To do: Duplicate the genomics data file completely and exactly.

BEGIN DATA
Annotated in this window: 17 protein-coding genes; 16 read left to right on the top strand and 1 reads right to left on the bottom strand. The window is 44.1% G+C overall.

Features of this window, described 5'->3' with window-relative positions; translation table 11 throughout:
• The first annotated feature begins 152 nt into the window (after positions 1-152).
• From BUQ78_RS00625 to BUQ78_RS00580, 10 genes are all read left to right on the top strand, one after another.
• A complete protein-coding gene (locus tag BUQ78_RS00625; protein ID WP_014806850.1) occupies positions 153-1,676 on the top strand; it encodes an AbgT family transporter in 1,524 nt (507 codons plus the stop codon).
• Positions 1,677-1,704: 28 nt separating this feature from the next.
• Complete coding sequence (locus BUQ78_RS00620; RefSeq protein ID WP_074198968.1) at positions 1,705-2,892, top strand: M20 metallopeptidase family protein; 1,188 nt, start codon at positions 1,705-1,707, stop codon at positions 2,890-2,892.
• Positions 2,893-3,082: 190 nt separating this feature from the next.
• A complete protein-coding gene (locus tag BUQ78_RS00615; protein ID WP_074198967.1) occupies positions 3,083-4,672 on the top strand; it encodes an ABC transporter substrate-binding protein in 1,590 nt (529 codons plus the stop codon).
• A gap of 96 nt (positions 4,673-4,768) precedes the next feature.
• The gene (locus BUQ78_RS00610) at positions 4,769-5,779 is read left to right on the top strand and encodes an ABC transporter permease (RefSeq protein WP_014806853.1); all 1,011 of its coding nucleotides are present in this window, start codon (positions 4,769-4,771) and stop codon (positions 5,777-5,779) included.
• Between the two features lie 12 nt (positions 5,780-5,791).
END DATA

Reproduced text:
Annotated in this window: 17 protein-coding genes; 16 read left to right on the top strand and 1 reads right to left on the bottom strand. The window is 44.1% G+C overall.

Features of this window, described 5'->3' with window-relative positions; translation table 11 throughout:
• The first annotated feature begins 152 nt into the window (after positions 1-152).
• From BUQ78_RS00625 to BUQ78_RS00580, 10 genes are all read left to right on the top strand, one after another.
• A complete protein-coding gene (locus tag BUQ78_RS00625; protein ID WP_014806850.1) occupies positions 153-1,676 on the top strand; it encodes an AbgT family transporter in 1,524 nt (507 codons plus the stop codon).
• Positions 1,677-1,704: 28 nt separating this feature from the next.
• Complete coding sequence (locus BUQ78_RS00620; RefSeq protein ID WP_074198968.1) at positions 1,705-2,892, top strand: M20 metallopeptidase family protein; 1,188 nt, start codon at positions 1,705-1,707, stop codon at positions 2,890-2,892.
• Positions 2,893-3,082: 190 nt separating this feature from the next.
• A complete protein-coding gene (locus tag BUQ78_RS00615; protein ID WP_074198967.1) occupies positions 3,083-4,672 on the top strand; it encodes an ABC transporter substrate-binding protein in 1,590 nt (529 codons plus the stop codon).
• A gap of 96 nt (positions 4,673-4,768) precedes the next feature.
• The gene (locus BUQ78_RS00610) at positions 4,769-5,779 is read left to right on the top strand and encodes an ABC transporter permease (RefSeq protein WP_014806853.1); all 1,011 of its coding nucleotides are present in this window, start codon (positions 4,769-4,771) and stop codon (positions 5,777-5,779) included.
• Between the two features lie 12 nt (positions 5,780-5,791).